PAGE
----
Analysis of Nonlinear Filters

There is no general theory of nonlinear systems. A nonlinear system with memory can be quite surprising. In particular, it can emit any output signal in response to any input signal. For example, it could replace all music by Beethoven with something by Mozart, etc. That said, many subclasses of nonlinear filters can be successfully analyzed:

- A nonlinear, memoryless, time-invariant ``black box'' can be ``mapped out'' by measuring its response to a scaled impulse at each amplitude , where denotes the impulse signal ( ).
- A memoryless nonlinearity followed by an LTI filter can similarly be
characterized by a stack of impulse-responses indexed by amplitude (look up
*dynamic convolution*on the Web).

One often-used tool for nonlinear systems analysis is Volterra series [4]. A Volterra series expansion represents a nonlinear system as a sum of iterated convolutions:

Here is the input signal, is the output signal, and the impulse-response replacements are called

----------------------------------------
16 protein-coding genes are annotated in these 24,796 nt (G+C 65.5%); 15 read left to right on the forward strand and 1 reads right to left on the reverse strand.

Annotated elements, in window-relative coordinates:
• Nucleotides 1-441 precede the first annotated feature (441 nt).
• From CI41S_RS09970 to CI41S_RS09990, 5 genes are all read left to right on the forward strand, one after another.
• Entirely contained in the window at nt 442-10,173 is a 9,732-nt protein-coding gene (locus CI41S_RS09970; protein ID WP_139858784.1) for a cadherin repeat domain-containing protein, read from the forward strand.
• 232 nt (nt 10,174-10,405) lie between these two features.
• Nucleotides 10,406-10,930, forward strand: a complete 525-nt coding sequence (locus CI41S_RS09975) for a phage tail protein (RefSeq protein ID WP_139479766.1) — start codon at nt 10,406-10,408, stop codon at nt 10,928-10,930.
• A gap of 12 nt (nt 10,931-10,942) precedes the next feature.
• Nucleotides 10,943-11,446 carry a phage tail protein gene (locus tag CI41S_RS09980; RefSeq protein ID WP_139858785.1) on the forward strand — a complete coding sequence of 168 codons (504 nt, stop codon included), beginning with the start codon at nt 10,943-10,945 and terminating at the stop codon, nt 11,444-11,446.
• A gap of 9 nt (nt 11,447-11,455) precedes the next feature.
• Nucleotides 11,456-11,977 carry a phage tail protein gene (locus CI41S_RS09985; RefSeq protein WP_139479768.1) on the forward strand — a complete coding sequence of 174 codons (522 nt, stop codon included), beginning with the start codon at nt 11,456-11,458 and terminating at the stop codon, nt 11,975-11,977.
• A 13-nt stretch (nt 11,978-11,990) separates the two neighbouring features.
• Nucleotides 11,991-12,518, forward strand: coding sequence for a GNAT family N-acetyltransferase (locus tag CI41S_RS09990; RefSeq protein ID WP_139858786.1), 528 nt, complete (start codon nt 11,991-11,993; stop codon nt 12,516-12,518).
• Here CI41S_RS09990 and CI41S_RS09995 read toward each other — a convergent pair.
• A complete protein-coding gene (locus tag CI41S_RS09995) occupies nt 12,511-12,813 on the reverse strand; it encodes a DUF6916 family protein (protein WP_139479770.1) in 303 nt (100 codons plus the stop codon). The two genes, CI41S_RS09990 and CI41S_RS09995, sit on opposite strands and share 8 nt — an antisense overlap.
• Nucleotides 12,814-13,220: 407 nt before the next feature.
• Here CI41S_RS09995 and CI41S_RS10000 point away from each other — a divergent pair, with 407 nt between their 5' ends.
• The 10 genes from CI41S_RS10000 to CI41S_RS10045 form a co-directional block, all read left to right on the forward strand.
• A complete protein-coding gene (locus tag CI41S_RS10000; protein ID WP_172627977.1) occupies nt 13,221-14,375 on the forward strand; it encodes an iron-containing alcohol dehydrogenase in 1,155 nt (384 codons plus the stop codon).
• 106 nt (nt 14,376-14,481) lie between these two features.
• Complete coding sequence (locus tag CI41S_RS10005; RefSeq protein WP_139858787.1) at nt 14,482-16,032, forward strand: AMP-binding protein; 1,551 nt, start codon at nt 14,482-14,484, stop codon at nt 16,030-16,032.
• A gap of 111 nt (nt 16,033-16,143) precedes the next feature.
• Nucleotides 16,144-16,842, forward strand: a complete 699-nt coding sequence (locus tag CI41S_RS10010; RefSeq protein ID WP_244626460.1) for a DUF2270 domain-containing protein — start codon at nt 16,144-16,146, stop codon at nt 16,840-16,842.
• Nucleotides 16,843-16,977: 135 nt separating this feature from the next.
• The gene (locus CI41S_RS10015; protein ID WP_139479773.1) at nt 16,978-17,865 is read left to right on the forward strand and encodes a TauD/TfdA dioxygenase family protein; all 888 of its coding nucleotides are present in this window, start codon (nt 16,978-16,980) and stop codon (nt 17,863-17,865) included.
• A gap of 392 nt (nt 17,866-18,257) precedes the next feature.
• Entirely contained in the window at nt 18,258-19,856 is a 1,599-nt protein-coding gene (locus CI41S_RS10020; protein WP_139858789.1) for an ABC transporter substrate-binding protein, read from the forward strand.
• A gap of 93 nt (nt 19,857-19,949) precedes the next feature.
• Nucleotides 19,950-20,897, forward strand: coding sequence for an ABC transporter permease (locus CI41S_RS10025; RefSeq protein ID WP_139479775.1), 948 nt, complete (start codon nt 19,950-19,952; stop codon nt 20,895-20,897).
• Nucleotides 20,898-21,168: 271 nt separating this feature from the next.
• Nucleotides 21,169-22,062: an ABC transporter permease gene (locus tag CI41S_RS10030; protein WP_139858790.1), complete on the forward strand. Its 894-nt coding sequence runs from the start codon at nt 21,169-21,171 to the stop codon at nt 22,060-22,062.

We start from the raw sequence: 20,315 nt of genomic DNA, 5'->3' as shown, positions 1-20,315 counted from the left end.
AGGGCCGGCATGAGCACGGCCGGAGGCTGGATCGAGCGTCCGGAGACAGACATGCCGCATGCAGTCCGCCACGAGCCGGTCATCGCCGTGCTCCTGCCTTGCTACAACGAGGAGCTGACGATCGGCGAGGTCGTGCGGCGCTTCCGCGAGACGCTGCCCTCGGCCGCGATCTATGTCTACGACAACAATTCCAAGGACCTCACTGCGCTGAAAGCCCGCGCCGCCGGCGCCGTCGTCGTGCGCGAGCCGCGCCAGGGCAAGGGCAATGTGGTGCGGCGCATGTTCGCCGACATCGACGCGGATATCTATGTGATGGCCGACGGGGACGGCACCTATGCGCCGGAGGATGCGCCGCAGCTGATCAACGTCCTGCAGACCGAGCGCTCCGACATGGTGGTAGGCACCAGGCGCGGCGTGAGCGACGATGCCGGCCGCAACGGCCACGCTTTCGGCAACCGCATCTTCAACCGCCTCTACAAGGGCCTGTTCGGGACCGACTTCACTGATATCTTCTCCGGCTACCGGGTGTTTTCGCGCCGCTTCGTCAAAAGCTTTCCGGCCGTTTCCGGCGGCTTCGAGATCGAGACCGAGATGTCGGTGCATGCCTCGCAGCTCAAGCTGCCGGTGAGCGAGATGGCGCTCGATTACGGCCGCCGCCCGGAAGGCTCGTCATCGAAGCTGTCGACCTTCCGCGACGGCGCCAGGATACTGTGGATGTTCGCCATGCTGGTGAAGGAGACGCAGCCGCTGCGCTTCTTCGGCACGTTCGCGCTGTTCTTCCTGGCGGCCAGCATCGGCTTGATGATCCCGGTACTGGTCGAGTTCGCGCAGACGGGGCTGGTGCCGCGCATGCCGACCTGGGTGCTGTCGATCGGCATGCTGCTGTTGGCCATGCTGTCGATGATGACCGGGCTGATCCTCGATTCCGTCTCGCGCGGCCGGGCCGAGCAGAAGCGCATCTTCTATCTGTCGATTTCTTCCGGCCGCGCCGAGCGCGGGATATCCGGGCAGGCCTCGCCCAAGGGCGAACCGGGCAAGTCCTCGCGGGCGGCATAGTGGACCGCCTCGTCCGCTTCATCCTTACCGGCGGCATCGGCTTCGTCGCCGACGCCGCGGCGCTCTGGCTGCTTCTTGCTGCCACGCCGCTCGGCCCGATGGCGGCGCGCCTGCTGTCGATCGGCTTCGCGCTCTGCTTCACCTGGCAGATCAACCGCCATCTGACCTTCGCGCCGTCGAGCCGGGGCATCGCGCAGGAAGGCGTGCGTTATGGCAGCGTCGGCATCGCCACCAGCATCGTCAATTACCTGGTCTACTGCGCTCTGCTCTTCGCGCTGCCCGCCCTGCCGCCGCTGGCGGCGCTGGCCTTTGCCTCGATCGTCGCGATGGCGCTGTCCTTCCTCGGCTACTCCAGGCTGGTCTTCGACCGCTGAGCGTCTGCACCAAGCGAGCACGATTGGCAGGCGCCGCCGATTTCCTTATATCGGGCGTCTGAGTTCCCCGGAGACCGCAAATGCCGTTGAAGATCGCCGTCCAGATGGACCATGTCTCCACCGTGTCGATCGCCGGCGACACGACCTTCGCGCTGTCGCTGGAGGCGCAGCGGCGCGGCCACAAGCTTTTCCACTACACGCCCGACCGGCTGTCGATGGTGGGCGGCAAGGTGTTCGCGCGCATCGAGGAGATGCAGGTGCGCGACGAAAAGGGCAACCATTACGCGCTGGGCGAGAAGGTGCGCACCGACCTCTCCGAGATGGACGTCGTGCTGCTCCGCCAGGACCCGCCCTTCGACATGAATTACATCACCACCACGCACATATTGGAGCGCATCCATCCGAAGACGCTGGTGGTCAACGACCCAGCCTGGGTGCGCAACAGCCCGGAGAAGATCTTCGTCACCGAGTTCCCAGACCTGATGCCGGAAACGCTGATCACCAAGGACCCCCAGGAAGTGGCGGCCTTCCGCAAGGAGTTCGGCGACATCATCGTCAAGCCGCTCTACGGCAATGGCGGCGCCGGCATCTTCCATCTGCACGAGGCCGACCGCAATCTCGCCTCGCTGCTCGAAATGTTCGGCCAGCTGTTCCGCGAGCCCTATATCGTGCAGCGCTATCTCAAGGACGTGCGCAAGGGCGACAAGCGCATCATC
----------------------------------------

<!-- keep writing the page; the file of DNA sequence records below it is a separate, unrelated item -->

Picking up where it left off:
Similarly, the third-order kernel is three-dimensional, in general. In principle, every nonlinear system can be represented by its (typically infinite) Volterra series expansion. The method is most successful when the kernels rapidly approach zero as order increases.

In the special case for which the Volterra expansion reduces to

we have an immediate frequency-domain interpretation in which the output spectrum is expressed as a power series in the input spectrum:

[How to cite this work] [Order a printed hardcopy] [Comment on this page via email]

Copyright ©

Center for Computer Research in Music and Acoustics (CCRMA), Stanford University